Google has announced a number of changes to Google Play, the marketplace that supplies its phones and tablets with games and apps. The adjustments are designed to make it easier for users to purchase content from the store and for app makers to offer promotional deals and subscription services.
The company has an eye on the developing world and Sameer Samat, vice president of product management for Google and Android, said at a software developer conference in San Francisco that the changes were necessary to help “the next billion users come online”. Google already offers a direct carrier billing capability, which allows users to charge purchases to their phone bill if they do not have access to a credit card, but that feature will now be expanded. The internet giant is focusing heavily on venturing into new territories where internet usage is new and different from the developed world. Many new users will only ever have accessed online content on phones, such as the Google Pixel, rather than on desktops or laptops.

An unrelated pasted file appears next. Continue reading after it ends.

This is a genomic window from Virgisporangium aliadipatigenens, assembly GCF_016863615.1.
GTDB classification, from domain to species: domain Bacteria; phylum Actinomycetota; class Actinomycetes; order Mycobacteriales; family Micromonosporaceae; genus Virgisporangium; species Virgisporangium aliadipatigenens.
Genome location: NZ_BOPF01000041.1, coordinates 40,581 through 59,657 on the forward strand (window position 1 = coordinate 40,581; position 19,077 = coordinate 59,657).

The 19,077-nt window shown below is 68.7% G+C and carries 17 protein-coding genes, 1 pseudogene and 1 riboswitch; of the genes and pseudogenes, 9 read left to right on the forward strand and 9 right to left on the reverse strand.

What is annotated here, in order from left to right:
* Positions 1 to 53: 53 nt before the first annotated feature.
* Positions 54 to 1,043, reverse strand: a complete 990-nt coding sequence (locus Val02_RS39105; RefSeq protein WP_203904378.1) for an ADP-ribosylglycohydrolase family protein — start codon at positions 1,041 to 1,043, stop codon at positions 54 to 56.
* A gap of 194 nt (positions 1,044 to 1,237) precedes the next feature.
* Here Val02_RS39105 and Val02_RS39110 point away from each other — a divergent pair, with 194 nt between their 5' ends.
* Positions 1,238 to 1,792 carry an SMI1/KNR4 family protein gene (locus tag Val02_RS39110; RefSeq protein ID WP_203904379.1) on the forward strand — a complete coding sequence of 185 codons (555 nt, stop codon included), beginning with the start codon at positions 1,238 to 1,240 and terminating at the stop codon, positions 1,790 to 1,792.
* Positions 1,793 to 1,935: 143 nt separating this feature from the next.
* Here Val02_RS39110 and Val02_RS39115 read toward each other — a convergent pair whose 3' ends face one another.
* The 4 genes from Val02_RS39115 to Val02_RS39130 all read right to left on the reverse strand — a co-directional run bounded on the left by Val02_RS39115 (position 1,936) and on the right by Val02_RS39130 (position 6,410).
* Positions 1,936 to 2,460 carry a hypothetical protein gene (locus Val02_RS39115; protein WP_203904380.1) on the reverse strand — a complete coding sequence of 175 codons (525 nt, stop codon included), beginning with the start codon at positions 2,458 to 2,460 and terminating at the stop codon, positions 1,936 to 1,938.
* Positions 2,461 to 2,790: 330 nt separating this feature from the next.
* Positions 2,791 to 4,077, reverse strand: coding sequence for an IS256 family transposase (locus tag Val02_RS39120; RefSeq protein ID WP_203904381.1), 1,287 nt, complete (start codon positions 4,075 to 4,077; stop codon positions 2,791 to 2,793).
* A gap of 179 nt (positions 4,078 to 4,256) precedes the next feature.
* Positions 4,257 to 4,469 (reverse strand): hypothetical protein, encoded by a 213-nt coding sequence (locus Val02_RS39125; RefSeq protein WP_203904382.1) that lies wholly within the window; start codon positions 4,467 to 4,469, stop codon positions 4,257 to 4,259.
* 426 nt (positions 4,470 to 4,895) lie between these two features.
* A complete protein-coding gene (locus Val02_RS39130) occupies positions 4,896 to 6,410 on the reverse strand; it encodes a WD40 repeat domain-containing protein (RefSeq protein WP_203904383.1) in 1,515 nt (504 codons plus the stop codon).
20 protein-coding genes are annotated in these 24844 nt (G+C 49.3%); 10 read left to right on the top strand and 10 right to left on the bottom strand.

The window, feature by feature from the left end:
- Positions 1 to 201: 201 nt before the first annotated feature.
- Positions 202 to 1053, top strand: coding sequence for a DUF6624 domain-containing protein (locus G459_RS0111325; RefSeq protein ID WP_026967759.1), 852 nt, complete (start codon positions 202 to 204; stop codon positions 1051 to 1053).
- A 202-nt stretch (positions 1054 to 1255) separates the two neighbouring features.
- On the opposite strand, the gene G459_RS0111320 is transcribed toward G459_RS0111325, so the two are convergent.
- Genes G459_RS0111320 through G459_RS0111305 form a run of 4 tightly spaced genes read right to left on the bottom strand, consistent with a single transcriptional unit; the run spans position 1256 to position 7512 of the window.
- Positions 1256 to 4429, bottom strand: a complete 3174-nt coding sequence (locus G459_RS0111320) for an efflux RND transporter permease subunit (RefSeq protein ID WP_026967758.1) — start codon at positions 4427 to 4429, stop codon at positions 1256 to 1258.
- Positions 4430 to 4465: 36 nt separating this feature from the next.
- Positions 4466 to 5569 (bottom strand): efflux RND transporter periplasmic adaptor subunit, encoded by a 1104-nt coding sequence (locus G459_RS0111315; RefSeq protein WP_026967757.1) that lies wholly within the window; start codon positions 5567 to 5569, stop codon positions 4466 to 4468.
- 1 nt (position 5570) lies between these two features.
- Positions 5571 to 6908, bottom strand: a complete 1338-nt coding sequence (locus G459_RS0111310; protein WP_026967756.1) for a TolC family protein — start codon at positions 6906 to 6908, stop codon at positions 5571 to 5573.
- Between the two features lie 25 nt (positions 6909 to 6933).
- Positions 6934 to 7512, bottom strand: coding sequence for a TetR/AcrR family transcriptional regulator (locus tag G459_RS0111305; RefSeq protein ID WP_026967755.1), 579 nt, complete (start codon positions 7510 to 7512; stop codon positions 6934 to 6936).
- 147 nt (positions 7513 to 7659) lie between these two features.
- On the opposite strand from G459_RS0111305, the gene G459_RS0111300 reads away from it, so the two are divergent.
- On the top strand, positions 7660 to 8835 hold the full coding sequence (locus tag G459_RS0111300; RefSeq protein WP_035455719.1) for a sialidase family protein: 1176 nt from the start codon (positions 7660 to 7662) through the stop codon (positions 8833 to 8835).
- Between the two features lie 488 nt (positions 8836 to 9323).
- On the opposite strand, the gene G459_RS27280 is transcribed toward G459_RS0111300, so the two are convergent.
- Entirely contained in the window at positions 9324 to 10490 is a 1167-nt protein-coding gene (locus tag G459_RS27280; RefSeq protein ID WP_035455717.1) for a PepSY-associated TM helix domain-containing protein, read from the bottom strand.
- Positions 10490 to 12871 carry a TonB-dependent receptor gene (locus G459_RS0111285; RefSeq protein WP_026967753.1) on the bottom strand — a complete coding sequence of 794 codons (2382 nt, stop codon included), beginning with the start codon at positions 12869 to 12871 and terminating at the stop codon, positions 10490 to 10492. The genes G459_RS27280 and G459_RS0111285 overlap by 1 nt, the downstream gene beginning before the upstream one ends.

Benefits for Developers
Those who produce content for Google Play can now test developing products on a select group of customers ahead of a full roll out, as well as offering a range of promotional pricepoints, such as discounted subscriptions for a limited amount of time before they are boosted to full price. The latter seems to be a reaction to Apple providing a similar service as part of recent upgrades to its App Store.
Users can now sign up for alerts on the availability of forthcoming apps, while Google has promised the system for spotting fake apps will be more robust and the store’s search facility more intuitive.
Have you checked out the new store? What do you think? Leave a comment!